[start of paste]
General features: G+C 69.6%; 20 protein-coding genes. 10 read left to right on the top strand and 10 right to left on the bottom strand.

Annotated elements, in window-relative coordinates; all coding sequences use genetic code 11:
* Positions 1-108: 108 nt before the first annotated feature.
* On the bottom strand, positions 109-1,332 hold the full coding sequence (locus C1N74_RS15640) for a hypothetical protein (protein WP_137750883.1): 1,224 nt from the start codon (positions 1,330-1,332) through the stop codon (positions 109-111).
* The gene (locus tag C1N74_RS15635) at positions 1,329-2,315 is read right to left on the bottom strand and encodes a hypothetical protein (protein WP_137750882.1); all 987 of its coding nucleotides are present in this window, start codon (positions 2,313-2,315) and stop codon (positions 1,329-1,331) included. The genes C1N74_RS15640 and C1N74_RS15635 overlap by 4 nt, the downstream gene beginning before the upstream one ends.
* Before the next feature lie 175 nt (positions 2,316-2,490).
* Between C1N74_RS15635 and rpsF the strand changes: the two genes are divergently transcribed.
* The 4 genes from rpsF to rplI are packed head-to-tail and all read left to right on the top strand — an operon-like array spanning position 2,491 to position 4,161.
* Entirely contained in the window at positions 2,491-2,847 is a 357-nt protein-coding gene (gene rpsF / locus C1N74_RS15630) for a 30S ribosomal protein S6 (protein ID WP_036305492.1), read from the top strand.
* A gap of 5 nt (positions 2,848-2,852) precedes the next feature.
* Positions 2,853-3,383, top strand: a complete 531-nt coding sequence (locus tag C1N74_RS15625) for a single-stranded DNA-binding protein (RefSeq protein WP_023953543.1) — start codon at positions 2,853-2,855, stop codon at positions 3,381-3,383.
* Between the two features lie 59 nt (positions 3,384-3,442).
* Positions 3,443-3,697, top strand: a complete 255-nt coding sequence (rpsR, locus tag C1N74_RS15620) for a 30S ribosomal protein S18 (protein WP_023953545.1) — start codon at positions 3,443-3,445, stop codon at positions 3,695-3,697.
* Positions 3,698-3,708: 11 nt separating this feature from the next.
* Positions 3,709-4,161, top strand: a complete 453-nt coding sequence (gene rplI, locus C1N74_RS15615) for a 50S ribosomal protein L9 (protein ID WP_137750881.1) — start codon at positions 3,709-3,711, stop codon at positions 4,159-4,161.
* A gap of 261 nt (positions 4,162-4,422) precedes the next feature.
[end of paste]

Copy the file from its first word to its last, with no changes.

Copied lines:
General features: G+C 69.6%; 20 protein-coding genes. 10 read left to right on the top strand and 10 right to left on the bottom strand.

Annotated elements, in window-relative coordinates; all coding sequences use genetic code 11:
* Positions 1-108: 108 nt before the first annotated feature.
* On the bottom strand, positions 109-1,332 hold the full coding sequence (locus C1N74_RS15640) for a hypothetical protein (protein WP_137750883.1): 1,224 nt from the start codon (positions 1,330-1,332) through the stop codon (positions 109-111).
* The gene (locus tag C1N74_RS15635) at positions 1,329-2,315 is read right to left on the bottom strand and encodes a hypothetical protein (protein WP_137750882.1); all 987 of its coding nucleotides are present in this window, start codon (positions 2,313-2,315) and stop codon (positions 1,329-1,331) included. The genes C1N74_RS15640 and C1N74_RS15635 overlap by 4 nt, the downstream gene beginning before the upstream one ends.
* Before the next feature lie 175 nt (positions 2,316-2,490).
* Between C1N74_RS15635 and rpsF the strand changes: the two genes are divergently transcribed.
* The 4 genes from rpsF to rplI are packed head-to-tail and all read left to right on the top strand — an operon-like array spanning position 2,491 to position 4,161.
* Entirely contained in the window at positions 2,491-2,847 is a 357-nt protein-coding gene (gene rpsF / locus C1N74_RS15630) for a 30S ribosomal protein S6 (protein ID WP_036305492.1), read from the top strand.
* A gap of 5 nt (positions 2,848-2,852) precedes the next feature.
* Positions 2,853-3,383, top strand: a complete 531-nt coding sequence (locus tag C1N74_RS15625) for a single-stranded DNA-binding protein (RefSeq protein WP_023953543.1) — start codon at positions 2,853-2,855, stop codon at positions 3,381-3,383.
* Between the two features lie 59 nt (positions 3,384-3,442).
* Positions 3,443-3,697, top strand: a complete 255-nt coding sequence (rpsR, locus tag C1N74_RS15620) for a 30S ribosomal protein S18 (protein WP_023953545.1) — start codon at positions 3,443-3,445, stop codon at positions 3,695-3,697.
* Positions 3,698-3,708: 11 nt separating this feature from the next.
* Positions 3,709-4,161, top strand: a complete 453-nt coding sequence (gene rplI, locus C1N74_RS15615) for a 50S ribosomal protein L9 (protein ID WP_137750881.1) — start codon at positions 3,709-3,711, stop codon at positions 4,159-4,161.
* A gap of 261 nt (positions 4,162-4,422) precedes the next feature.